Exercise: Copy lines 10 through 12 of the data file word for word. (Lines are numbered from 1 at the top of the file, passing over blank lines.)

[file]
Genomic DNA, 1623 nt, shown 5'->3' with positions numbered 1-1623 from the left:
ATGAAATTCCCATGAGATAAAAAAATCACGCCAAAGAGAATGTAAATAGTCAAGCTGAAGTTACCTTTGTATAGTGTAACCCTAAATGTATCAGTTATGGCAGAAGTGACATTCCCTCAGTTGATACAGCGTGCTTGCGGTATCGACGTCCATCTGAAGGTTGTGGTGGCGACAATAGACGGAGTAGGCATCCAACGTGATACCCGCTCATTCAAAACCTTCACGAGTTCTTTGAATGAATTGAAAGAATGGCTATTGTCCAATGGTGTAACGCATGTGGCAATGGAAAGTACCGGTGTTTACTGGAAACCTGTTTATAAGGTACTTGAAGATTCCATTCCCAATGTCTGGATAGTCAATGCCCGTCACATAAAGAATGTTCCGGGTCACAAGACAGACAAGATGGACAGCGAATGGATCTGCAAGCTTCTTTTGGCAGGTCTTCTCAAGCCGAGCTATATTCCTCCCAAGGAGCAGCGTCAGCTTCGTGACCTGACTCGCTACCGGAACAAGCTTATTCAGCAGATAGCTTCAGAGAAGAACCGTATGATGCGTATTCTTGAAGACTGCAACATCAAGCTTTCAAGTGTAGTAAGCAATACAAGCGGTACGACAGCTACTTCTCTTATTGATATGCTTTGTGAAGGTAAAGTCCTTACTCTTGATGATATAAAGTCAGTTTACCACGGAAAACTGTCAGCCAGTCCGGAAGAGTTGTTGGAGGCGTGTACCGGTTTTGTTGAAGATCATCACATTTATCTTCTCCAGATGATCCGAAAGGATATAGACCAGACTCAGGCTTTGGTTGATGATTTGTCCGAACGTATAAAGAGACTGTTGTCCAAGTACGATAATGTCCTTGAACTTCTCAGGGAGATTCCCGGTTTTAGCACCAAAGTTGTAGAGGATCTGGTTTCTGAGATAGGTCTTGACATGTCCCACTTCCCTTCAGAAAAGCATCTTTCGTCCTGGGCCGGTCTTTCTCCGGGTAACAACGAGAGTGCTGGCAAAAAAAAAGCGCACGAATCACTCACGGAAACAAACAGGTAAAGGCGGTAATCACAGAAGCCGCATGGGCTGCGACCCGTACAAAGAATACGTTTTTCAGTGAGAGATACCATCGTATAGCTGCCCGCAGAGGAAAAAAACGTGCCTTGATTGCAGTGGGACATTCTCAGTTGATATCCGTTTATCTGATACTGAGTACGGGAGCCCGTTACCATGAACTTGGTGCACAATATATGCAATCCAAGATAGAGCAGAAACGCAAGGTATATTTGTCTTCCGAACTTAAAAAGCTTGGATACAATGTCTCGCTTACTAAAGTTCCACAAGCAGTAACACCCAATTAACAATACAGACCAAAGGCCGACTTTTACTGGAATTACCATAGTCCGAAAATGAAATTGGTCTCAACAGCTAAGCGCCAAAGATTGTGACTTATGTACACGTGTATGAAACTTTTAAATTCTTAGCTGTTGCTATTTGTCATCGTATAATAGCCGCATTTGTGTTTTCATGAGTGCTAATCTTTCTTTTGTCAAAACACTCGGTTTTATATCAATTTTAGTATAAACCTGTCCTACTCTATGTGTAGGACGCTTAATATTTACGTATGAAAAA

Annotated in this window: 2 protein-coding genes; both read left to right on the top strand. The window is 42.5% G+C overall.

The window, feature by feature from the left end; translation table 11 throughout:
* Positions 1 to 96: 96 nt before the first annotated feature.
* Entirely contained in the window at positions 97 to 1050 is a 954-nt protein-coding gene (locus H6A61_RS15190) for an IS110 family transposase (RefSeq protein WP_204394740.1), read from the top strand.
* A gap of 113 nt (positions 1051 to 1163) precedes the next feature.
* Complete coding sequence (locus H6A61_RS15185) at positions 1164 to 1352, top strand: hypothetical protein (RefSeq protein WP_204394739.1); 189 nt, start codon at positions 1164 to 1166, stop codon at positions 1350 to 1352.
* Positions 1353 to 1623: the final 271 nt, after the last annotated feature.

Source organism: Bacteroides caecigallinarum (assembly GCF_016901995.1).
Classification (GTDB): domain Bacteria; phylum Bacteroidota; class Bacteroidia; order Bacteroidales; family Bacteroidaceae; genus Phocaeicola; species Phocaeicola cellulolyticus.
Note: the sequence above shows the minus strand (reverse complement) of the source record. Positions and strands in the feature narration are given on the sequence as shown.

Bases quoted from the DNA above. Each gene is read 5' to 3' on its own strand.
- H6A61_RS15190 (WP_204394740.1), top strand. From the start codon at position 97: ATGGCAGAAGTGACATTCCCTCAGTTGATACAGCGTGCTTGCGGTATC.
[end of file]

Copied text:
Source organism: Bacteroides caecigallinarum (assembly GCF_016901995.1).
Classification (GTDB): domain Bacteria; phylum Bacteroidota; class Bacteroidia; order Bacteroidales; family Bacteroidaceae; genus Phocaeicola; species Phocaeicola cellulolyticus.
Note: the sequence above shows the minus strand (reverse complement) of the source record. Positions and strands in the feature narration are given on the sequence as shown.